This is a film I have wanted to see for quite a while. I saw it was available on Blu-ray, so I bought it to add to the ever growing film collection. I’m very glad to have this one.
In the 1930’s, the island of St Kilda(in the Hebrides)was evacuated, this followed years of poor crops, illness and mass emigration by many residents. Generations of a community that had lived away from the mainland of Scotland came to an end. The island is now the property of the National Trust.
British director, Michael Powell heard of this story and was fascinated by it. He was inspired to make a film about island life and to look at the struggle of surviving in harsh weather.
Teaming with American producer Joe Rock, Powell set out to try and get permission to film on St Kilda. Sadly permission was refused, but the islanders of Foula(a small island in the Shetlands)welcomed Powell and his crew with open arms. Many of the islanders appeared in the film and the island itself is still inhabited today.
As an extra on the Blu-ray, there is a documentary from the late 70’s, featuring Powell and lead star, John Laurie returning to Foula and meeting islanders they befriended and their families. I loved watching this and it was a treat to see Foula in colour(the film is in black and white.)
The film opens with Andrew Gray(Niall MacGinnis)taking a young couple(Michael Powell and Powell’s then wife, Frankie)to the now uninhabited island of Hirta. As he takes them ashore we find out he used to live their years ago, and in flashback we see what life was like back then and what led to the island being evacuated.
We see that islanders were torn apart as to whether they should remain despite failing crops and a lot of their young people leaving by choice for the mainland; or whether they should stay on the bit of land they know as home and make a go of it.
Andrew was for staying. His best friend Robbie Manson(Eric Berry)wanted to leave and Andrew’s fiancé(and Robbie’s twin sister) Ruth(Belle Chrystall)wanted to stay.
Personal tragedy makes Andrew change his mind and leave.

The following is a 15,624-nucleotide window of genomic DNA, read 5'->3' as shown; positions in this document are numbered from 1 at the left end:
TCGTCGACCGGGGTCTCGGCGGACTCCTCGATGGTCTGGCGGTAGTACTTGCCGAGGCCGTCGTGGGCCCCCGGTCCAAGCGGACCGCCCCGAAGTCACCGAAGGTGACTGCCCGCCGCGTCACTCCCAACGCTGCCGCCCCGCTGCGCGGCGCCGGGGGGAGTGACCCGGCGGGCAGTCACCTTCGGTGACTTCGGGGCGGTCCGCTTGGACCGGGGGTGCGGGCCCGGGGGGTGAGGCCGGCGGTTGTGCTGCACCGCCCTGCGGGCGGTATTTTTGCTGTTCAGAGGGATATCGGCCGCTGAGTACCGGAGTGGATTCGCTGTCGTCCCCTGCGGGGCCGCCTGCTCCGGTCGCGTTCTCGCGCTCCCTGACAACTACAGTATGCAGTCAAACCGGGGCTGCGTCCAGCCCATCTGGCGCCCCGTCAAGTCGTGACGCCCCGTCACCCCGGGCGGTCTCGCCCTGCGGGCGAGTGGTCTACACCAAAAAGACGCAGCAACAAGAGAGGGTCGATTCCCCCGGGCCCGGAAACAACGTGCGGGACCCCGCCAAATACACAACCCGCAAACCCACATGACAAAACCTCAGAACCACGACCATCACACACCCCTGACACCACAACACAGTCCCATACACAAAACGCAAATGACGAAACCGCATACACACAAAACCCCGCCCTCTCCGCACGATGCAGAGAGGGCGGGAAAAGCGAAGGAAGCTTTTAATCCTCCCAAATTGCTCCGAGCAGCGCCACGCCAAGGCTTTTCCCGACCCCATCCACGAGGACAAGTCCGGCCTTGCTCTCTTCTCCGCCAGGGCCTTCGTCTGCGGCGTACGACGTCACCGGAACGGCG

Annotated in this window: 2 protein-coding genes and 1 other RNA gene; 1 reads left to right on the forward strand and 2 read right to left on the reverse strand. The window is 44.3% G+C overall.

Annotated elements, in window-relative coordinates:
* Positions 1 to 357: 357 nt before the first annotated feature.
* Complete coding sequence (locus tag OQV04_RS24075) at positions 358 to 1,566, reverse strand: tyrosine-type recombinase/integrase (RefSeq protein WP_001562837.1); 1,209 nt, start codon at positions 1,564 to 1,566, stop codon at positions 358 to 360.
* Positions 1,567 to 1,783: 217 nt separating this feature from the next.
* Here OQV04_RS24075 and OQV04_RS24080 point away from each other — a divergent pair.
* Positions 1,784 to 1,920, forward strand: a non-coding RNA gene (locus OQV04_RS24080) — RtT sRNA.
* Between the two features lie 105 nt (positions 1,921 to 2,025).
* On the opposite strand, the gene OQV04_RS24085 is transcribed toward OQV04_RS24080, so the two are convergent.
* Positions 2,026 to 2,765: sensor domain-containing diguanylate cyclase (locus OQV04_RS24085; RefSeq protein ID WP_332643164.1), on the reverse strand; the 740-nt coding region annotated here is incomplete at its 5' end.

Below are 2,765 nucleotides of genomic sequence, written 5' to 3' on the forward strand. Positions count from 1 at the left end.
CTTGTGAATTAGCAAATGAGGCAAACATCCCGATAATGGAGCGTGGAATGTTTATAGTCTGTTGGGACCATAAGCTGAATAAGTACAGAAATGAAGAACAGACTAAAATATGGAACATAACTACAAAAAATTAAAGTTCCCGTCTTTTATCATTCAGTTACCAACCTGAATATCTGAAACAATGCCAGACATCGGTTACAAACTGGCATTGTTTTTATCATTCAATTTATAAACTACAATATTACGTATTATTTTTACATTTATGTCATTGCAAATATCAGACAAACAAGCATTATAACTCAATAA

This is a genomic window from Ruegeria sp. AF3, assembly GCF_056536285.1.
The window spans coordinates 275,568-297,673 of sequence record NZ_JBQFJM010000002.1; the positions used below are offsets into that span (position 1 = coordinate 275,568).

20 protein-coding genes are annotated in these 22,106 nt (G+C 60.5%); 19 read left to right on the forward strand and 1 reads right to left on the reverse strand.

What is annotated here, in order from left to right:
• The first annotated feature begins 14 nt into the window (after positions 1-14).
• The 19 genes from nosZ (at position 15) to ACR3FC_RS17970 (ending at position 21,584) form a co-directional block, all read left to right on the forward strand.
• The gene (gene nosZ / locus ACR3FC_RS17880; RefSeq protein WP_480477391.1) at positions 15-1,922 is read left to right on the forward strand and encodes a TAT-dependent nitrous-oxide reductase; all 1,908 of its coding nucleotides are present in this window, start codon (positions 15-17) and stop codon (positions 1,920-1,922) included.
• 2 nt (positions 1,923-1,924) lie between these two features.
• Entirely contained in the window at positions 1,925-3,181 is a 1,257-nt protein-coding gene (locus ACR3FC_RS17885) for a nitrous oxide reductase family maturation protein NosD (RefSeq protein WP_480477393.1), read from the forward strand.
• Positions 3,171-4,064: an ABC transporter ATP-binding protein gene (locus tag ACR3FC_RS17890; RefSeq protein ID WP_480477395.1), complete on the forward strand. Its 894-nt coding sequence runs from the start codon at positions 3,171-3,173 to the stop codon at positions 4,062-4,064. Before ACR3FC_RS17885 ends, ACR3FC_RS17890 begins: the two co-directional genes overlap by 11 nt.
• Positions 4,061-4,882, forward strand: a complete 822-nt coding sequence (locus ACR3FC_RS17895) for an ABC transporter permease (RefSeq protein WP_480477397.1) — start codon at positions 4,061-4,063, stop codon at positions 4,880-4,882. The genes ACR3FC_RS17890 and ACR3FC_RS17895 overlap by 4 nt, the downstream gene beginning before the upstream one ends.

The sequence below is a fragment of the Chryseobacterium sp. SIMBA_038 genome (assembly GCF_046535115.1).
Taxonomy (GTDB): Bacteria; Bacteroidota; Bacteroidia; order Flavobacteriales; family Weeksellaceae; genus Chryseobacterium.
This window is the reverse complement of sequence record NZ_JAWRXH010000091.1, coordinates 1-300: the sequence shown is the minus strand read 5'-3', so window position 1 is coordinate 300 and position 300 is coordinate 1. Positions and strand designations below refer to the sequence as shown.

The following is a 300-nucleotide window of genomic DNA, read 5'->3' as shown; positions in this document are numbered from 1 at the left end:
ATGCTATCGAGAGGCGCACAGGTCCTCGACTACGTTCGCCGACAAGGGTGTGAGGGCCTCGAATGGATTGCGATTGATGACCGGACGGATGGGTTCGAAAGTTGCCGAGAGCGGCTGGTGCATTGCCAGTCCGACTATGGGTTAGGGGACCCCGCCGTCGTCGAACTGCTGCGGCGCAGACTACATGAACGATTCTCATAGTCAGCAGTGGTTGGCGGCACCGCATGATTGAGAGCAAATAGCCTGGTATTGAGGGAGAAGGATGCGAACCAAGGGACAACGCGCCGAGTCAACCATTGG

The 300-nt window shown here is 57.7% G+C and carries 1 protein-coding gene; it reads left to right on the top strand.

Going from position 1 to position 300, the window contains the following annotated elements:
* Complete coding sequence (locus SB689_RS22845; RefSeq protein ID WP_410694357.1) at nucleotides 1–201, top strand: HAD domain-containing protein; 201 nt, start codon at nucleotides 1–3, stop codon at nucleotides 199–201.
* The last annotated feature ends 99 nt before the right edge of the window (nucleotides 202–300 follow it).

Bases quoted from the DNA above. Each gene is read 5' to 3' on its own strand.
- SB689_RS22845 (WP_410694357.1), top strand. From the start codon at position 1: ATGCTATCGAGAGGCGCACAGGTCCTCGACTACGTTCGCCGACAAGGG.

This film proves why filming on location can be an asset for a film or series. The photography and locations are beautiful, and the real island makes a real impact, with it’s towering cliffs, coves and windswept hills. The island becomes as much a character in the film as the actors do.
I really enjoyed this one, but I do have a couple of issues with it. Firstly I feel this is far too short, it clocks in at just over 1hr 14mins.
I think we could have done with more character development. I didn’t find myself caring too much about the central trios arguments and damaged relationships, because I hadn’t seen their relationship grow. I think Powell should have filmed some childhood sequences where we see why this trio are so close and then move onto the scenes that begin Andrew’s flashback at the beginning.
I also think that besides John Laurie(superb as the gruff Peter Manson, the leader of those wanting to remain)not many of the cast members get their chance to shine. Peter, Andrew and Ruth are the only characters who get much development and that is a real shame. I would have liked to have seen more of Finlay Currie in particular as Andrew’s dad, James Gray.
Those complaints aside, I really enjoyed this film very much. It’s very moving in places and gives you a good glimpse into an isolated communities way of life. It’s a very good film and being filmed on location adds something extra special to it; you can almost feel the wind blowing your hair and feel the sea spray on your face.
There is a very impressive shot at the beginning, where Andrew literally sees the ghosts of his past walk past him when he arrives on the island. This was very well done and makes quite an impression.
There’s some beautiful music, and an almost documentary look to the film. I was quite impressed with Belle Chrystal, she is an actress who I’ve never heard of before this and I’m going to see if she appeared in anything else.
Well worth a look for fans of Powell. Anyone else seen this?